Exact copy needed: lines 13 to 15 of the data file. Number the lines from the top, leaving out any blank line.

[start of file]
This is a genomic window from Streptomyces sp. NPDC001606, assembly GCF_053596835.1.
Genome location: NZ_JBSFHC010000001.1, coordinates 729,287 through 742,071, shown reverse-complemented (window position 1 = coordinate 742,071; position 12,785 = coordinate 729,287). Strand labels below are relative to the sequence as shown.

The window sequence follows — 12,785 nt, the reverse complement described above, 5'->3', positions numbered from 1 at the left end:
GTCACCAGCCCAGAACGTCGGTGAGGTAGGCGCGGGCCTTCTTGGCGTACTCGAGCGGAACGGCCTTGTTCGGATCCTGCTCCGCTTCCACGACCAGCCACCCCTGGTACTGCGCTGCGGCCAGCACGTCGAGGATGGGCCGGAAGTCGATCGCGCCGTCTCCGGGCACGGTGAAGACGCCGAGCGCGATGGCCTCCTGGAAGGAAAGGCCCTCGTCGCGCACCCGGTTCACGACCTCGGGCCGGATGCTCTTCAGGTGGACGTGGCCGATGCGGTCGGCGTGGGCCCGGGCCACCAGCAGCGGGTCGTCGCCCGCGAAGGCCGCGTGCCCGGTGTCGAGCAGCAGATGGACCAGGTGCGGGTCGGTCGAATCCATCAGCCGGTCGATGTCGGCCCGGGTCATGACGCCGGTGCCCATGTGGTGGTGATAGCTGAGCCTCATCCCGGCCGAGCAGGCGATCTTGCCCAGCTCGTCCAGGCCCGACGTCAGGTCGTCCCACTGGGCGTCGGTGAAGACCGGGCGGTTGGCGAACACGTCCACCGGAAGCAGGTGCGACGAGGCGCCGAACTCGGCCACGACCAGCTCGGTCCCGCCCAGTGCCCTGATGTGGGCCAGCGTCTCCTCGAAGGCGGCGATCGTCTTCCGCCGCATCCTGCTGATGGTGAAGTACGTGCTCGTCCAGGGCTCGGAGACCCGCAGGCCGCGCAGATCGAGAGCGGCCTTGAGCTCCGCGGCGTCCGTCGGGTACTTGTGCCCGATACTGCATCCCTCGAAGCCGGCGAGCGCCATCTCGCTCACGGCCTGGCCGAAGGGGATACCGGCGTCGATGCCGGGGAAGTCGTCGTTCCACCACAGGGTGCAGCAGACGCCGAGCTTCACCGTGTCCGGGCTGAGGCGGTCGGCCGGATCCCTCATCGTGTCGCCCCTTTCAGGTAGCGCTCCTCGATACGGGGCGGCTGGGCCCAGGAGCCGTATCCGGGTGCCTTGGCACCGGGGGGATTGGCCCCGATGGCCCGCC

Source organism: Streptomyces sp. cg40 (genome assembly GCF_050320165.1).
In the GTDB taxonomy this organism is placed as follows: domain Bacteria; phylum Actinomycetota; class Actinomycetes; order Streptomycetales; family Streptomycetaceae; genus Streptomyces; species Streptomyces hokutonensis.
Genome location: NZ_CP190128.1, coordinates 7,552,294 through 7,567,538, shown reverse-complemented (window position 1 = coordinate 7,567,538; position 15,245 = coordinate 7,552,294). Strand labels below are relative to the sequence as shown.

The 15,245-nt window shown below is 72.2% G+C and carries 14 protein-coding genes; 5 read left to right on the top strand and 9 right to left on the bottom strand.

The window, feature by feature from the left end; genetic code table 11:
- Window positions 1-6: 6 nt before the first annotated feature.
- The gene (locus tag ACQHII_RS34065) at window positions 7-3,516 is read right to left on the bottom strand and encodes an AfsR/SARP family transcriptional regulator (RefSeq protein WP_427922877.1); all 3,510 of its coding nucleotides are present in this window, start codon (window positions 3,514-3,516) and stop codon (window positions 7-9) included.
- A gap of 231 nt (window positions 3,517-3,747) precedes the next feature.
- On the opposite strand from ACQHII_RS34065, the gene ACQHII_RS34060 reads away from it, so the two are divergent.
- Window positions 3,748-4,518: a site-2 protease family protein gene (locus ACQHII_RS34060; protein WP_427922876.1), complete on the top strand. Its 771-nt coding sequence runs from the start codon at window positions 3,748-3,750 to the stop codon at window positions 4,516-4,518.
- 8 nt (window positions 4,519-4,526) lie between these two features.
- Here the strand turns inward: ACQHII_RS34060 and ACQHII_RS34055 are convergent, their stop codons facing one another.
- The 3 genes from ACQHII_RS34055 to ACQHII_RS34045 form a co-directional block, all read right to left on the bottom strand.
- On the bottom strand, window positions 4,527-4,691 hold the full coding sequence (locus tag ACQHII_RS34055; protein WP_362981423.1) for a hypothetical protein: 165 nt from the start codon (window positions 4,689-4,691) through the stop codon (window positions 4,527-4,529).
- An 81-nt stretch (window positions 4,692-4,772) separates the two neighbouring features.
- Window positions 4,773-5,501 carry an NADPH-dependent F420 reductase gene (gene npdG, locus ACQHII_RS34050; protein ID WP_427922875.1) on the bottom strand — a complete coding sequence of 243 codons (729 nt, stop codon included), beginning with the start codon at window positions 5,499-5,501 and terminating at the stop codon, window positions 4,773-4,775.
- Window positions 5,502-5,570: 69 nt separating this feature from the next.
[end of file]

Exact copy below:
- On the opposite strand from ACQHII_RS34065, the gene ACQHII_RS34060 reads away from it, so the two are divergent.
- Window positions 3,748-4,518: a site-2 protease family protein gene (locus ACQHII_RS34060; protein WP_427922876.1), complete on the top strand. Its 771-nt coding sequence runs from the start codon at window positions 3,748-3,750 to the stop codon at window positions 4,516-4,518.
- 8 nt (window positions 4,519-4,526) lie between these two features.